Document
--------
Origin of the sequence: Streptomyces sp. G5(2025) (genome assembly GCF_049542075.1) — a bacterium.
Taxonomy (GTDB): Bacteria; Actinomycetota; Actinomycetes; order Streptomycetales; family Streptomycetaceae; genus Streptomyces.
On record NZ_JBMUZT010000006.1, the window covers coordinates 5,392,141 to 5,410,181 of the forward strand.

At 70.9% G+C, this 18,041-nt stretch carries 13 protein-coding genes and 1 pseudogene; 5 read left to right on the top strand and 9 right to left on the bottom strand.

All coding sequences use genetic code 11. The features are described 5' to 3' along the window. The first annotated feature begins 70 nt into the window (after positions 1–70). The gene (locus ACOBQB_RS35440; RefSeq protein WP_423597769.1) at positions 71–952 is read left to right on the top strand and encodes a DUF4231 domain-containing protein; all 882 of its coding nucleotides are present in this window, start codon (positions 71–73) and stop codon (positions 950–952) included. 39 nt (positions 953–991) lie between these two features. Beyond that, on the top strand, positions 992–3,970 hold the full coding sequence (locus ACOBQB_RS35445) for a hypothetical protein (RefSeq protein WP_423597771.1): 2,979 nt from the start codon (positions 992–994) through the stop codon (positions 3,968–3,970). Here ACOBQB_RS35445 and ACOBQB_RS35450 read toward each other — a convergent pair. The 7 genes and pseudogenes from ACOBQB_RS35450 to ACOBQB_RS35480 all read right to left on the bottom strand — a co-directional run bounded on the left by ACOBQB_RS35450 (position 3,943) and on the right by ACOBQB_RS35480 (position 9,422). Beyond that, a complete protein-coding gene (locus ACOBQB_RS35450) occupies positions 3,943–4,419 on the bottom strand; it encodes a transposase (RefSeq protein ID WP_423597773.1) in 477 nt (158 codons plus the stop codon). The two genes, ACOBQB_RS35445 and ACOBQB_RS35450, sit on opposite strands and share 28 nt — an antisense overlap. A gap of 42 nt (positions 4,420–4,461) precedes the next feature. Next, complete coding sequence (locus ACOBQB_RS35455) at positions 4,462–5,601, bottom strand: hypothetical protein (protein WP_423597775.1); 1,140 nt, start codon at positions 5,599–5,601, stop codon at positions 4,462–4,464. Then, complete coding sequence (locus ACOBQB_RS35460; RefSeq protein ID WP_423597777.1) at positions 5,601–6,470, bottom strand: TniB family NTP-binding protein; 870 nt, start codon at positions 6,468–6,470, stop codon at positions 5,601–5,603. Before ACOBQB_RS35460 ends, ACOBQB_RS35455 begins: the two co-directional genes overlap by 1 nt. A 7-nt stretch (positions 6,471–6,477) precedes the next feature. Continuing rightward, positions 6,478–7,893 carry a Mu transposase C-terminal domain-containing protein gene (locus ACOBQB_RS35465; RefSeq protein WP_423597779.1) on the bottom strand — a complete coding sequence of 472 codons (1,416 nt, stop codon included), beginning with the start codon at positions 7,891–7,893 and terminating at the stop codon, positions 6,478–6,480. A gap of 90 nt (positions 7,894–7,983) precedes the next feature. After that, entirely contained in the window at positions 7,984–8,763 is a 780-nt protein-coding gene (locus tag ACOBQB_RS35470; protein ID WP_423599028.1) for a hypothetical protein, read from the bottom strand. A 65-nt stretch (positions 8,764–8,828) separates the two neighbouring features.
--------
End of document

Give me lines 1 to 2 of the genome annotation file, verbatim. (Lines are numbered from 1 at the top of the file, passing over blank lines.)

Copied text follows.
Origin of the sequence: Streptomyces sp. G5(2025) (genome assembly GCF_049542075.1) — a bacterium.
Taxonomy (GTDB): Bacteria; Actinomycetota; Actinomycetes; order Streptomycetales; family Streptomycetaceae; genus Streptomyces.